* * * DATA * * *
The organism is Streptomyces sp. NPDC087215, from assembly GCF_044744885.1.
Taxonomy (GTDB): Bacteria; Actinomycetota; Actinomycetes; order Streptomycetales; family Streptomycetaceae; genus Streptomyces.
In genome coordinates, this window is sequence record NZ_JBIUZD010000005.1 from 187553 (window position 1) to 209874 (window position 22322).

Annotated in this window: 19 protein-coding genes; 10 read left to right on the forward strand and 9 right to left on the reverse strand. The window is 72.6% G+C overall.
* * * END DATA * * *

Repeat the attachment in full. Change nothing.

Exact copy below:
The organism is Streptomyces sp. NPDC087215, from assembly GCF_044744885.1.
Taxonomy (GTDB): Bacteria; Actinomycetota; Actinomycetes; order Streptomycetales; family Streptomycetaceae; genus Streptomyces.
In genome coordinates, this window is sequence record NZ_JBIUZD010000005.1 from 187553 (window position 1) to 209874 (window position 22322).

Annotated in this window: 19 protein-coding genes; 10 read left to right on the forward strand and 9 right to left on the reverse strand. The window is 72.6% G+C overall.